Halloween Treats May Trick You
Halloween gets a bad reputation for being the jumpstart of the nutritional decline that happens during the holiday season. The truth is, for most Americans, inappropriate intake of sugar starts long before the first trick-or-treaters come knocking.
On average, Americans are eating an astounding 82g of added sugar per day, regardless of the time of year. This is truly alarming when the American Heart Association recommends no more than 25g daily. Take a moment and consider how sugar intake increases during holiday festivities and you may feel destined for a sweet defeat.
The good news is, with a little awareness, you can begin to see where sugar is lurking and how to prevent unintentional overindulging. Knowledge is power! It all starts with reading the nutrition facts label.
Step 1: Look at Total Sugars
The updated nutrition facts label is your new best friend! In May 2016, the label was modified to include “added sugars” for easy reference when choosing better foods. Added sugars in grams, and as % Daily Value, are included on the label. Scientific data shows that it is difficult to meet nutrient needs while staying within calorie limits if you consume more than 10 percent of your total daily calories from added sugar, and this is consistent with the 2015-2020 Dietary Guidelines for Americans.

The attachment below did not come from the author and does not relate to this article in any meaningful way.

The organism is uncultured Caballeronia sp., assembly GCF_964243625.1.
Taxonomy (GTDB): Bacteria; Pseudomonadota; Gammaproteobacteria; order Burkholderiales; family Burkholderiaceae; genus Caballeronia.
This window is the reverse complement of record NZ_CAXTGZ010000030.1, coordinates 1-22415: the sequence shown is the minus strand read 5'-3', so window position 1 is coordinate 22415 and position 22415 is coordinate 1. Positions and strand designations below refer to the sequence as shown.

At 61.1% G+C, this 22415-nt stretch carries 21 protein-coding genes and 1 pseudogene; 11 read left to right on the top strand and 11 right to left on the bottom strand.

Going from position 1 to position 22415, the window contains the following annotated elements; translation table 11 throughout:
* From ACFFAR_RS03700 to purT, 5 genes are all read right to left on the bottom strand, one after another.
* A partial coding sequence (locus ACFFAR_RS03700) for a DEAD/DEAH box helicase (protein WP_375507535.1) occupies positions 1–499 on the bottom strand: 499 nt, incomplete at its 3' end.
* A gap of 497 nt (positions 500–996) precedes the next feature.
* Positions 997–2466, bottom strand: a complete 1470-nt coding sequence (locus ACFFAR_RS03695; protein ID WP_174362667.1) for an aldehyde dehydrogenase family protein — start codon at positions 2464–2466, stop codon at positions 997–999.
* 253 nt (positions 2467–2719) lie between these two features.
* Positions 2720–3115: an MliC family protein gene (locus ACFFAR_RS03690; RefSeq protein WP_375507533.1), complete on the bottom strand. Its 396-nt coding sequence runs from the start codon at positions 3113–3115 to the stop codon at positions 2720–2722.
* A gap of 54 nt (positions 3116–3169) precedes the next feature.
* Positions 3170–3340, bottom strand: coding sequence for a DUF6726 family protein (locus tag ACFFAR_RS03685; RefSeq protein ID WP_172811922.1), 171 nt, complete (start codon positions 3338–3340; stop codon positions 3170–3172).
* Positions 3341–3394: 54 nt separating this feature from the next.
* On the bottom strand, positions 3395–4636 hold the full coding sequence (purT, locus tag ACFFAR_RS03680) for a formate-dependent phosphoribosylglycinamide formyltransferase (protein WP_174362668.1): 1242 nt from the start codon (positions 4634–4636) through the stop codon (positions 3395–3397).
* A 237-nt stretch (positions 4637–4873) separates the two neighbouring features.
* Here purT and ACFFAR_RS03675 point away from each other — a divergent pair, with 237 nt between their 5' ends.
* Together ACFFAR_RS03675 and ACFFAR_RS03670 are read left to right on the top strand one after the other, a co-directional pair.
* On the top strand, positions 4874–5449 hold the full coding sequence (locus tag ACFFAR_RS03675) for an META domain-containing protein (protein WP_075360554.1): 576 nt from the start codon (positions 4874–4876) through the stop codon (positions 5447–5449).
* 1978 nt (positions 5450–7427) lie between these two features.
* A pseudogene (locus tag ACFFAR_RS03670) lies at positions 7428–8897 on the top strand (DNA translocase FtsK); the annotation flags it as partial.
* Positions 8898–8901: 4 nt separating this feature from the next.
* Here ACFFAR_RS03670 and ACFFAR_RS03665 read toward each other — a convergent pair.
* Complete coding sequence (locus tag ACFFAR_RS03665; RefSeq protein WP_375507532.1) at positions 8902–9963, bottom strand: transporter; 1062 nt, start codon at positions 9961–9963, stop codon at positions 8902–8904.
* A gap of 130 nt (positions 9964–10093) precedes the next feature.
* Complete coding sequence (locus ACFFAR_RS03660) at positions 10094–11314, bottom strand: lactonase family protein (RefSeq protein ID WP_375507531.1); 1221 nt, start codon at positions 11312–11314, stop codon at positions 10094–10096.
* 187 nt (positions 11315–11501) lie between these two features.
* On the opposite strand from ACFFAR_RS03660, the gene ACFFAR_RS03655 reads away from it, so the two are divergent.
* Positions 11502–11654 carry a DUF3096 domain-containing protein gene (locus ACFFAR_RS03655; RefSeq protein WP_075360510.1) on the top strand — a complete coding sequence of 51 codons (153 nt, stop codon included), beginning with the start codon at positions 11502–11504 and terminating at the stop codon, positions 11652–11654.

Step 2: Read the Ingredients Label
It is incredible to think that there are at least 61 different names for added sugar on the ingredients list. The easiest way to know if a product has added sugar is to go back to step 1 and see the grams or % Daily Value the product contains. You may want to familiarize yourself with the wide variety of sugar names so you truly understand where that added sugar is sneaking in.
Other names for sugar:
- Corn sweetener
- Corn syrup
- Sorghum syrup
- Brown sugar
- Fruit juice concentrate
- High-fructose corn syrup
Step 3: Always Be Vigilant
Sugar is hiding in about 75% of foods we see at the grocery store. Some of the top offenders seem innocent until you read that ingredients list! Start label reading on salad dressing, bread, lunch meat, cereal, canned soup, broth, baked goods, and all beverages. You may be surprised what you find!
If you're looking for more tips on how to eat clean, check out our other nutrition articles.
Sigman-Grant, M., & Morita, J. (2003, October). Defining and interpreting intakes of sugars. The American Journal of Clinical Nutrition , 78(4), 815S-826S. doi:PMID: 14522745
Food and Drug Administration, U.S. (2012, May 31). Agency Information Collection Activities; Proposed Collection; Comment Request; Experimental Study on Consumer Responses to Nutrition Facts Labels With Various Footnote Formats and Declaration of Amount of Added Sugars. Federal Register , 77, 32120-2.
Ng, S.W., Slining, M.M., & Popkin, B.M. (2012). Use of caloric and noncaloric sweeteners in US consumer packaged foods, 2005-2009. Journal of the Academy of Nutrition and Dietetics , 112(11), 1828-1834.e1821-1826.
“Added Sugars.” Www.heart.org, www.heart.org/en/healthy-living/healthy-eating/eat-smart/sugar/added-sugars.